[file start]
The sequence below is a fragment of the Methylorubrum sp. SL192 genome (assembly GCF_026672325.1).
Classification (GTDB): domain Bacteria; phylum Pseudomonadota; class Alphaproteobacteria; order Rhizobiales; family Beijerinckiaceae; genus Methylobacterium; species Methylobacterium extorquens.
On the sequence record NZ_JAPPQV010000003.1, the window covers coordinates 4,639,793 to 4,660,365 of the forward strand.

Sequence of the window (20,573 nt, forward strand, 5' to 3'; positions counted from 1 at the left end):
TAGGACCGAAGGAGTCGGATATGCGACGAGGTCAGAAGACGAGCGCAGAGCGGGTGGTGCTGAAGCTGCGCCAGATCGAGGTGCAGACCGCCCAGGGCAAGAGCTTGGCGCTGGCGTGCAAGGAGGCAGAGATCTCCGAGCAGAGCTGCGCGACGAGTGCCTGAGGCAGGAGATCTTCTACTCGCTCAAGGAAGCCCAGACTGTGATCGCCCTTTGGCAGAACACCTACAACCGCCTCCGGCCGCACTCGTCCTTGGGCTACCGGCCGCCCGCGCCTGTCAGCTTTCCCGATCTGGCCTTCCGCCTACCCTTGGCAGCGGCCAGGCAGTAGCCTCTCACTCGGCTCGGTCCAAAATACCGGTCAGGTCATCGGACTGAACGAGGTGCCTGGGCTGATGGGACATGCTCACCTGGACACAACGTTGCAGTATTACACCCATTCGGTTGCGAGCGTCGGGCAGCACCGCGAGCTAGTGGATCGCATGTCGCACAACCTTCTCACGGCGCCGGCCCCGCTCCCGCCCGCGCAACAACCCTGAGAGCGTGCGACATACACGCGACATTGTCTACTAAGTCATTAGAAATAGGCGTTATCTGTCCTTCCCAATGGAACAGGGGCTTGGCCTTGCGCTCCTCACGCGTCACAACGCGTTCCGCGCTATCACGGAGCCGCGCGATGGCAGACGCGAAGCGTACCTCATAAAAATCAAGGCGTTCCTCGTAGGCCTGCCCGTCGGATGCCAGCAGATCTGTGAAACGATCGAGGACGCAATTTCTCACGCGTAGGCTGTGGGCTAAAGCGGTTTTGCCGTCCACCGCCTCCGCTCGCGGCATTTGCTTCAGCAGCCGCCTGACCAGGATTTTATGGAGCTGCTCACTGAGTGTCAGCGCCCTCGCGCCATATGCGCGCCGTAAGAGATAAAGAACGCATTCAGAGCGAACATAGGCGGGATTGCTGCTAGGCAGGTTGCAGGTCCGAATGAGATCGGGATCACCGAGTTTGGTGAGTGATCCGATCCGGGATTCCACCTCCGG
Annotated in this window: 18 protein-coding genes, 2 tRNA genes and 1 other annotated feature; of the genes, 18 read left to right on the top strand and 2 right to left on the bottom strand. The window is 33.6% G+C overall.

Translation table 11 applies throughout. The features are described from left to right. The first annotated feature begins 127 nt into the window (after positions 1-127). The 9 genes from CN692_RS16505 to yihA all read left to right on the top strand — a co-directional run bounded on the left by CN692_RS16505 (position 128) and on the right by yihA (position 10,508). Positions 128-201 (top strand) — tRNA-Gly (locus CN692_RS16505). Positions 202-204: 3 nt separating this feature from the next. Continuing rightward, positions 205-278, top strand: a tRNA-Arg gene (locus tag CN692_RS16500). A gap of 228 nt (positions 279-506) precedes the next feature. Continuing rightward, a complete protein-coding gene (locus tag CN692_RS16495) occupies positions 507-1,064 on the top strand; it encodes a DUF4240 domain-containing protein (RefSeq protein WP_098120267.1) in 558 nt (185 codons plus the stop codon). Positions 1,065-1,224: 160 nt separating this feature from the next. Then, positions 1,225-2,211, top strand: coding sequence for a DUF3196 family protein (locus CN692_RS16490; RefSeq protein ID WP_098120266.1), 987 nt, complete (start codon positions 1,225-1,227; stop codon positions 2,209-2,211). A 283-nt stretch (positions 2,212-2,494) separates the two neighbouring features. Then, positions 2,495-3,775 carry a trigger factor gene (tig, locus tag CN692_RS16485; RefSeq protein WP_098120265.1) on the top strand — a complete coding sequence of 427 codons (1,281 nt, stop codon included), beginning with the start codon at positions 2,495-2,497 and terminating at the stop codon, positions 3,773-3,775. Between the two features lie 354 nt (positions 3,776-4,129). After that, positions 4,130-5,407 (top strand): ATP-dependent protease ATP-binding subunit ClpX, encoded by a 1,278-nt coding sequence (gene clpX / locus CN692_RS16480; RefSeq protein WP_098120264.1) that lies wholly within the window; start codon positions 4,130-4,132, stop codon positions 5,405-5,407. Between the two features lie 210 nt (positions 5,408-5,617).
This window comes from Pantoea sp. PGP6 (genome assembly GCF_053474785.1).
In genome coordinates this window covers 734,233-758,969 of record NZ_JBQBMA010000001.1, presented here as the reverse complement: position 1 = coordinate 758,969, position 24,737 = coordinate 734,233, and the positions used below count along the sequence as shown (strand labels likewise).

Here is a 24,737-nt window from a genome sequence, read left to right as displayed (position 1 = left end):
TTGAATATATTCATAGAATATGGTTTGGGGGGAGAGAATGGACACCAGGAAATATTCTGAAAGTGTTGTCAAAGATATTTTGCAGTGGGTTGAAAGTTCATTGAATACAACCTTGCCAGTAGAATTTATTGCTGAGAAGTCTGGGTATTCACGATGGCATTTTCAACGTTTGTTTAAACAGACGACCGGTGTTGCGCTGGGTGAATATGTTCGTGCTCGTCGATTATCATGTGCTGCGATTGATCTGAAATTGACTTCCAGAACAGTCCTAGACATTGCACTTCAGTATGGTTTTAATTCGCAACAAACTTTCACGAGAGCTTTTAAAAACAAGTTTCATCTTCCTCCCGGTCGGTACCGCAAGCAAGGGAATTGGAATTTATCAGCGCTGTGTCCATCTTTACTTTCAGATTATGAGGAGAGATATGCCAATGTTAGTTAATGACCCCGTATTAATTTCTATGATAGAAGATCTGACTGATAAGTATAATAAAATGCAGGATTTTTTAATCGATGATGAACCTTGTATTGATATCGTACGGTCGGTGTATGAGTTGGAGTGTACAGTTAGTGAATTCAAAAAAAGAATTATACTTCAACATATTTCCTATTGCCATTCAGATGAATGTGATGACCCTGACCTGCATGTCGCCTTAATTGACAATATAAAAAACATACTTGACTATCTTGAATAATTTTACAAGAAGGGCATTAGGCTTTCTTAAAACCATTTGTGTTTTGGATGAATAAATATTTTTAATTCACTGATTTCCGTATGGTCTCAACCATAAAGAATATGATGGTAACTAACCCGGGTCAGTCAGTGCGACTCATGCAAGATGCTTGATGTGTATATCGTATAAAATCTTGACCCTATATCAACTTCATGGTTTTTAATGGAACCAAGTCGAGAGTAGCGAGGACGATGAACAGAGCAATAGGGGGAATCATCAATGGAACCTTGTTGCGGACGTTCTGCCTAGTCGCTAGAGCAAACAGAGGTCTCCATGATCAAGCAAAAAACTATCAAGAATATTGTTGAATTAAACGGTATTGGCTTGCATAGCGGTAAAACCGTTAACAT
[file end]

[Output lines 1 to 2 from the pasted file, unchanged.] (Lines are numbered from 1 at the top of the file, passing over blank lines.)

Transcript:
The sequence below is a fragment of the Methylorubrum sp. SL192 genome (assembly GCF_026672325.1).
Classification (GTDB): domain Bacteria; phylum Pseudomonadota; class Alphaproteobacteria; order Rhizobiales; family Beijerinckiaceae; genus Methylobacterium; species Methylobacterium extorquens.